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Is Cuba's art scene headed for a crackdown or a blossoming after Fidel Castro's death?

A portrait of Fidel Castro seen in a Havana shop in February 2015. (Carolyn Cole / Los Angeles Times)
A portrait of Fidel Castro seen in a Havana shop in February 2015. (Carolyn Cole / Los Angeles Times)

Ever since he was sidelined by illness from his role as Cuba’s leader in 2006, Fidel Castro loomed like a historical shadow.... But last week's death of El barbudo (the bearded one), as he was known, nonetheless marks a titanic turning point for Cubans. Among them: The country’s artists. For nearly six decades, culture has been tightly controlled by the government, both through patronage and censorship. And even though Castro’s death may not bring immediate liberties to artists in search of free expression, it does mark a tremendous psychological milestone....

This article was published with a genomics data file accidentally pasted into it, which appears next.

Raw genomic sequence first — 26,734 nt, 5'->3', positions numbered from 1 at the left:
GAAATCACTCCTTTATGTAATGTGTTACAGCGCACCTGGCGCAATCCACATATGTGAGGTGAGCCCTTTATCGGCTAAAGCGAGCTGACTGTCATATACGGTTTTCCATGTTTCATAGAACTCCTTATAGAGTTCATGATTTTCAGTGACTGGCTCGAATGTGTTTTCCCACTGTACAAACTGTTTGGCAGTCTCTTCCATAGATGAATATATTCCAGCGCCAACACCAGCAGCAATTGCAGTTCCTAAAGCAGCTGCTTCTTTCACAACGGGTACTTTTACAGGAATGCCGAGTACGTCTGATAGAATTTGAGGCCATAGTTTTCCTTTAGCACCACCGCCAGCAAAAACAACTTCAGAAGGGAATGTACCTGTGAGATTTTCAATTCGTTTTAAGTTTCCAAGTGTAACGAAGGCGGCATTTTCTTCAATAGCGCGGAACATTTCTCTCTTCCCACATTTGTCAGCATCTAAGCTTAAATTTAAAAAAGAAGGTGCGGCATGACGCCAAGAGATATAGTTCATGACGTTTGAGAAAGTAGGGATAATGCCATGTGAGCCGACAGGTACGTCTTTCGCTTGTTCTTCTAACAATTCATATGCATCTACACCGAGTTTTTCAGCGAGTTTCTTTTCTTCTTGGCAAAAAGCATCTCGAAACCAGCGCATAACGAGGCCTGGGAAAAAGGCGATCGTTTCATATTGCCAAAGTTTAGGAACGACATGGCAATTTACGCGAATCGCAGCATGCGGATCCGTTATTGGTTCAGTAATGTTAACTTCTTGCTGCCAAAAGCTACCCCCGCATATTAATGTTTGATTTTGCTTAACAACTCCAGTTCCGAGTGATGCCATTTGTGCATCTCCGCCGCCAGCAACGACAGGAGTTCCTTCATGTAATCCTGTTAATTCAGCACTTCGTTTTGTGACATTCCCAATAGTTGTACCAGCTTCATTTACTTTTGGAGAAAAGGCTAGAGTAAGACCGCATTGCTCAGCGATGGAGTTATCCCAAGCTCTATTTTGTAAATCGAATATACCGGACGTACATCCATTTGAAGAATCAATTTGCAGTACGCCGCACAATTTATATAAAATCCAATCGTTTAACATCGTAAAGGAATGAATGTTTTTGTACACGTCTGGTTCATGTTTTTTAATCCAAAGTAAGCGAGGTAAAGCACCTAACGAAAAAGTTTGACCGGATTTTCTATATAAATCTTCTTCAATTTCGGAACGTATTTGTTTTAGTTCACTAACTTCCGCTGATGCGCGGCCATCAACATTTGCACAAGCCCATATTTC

“[Castro] was the most potent living symbol of the revolutionary period of the 20th century — and not just for Cubans,” says curator Dan Cameron. “For many Latin Americans, for people around the world, including people who were born many decades after the revolution happened, he is a really important symbol of defiance.” ...

There has been a resistance to change...But with [Castro's] death, it’s hard to imagine that things will stay the same.

Dan Cameron, curator

None of this means that freedom of expression is going to blossom in Cuba overnight.

In fact, on Saturday, Cuban dissident artist Danilo Maldonado Machado, known as El Sexto, was reportedly taken into custody by the authorities after celebrating Castro’s death on social media. Moreover, the authorities have banned live music and alcohol around the country during an official nine-day period of mourning (to the dismay of international tourists).

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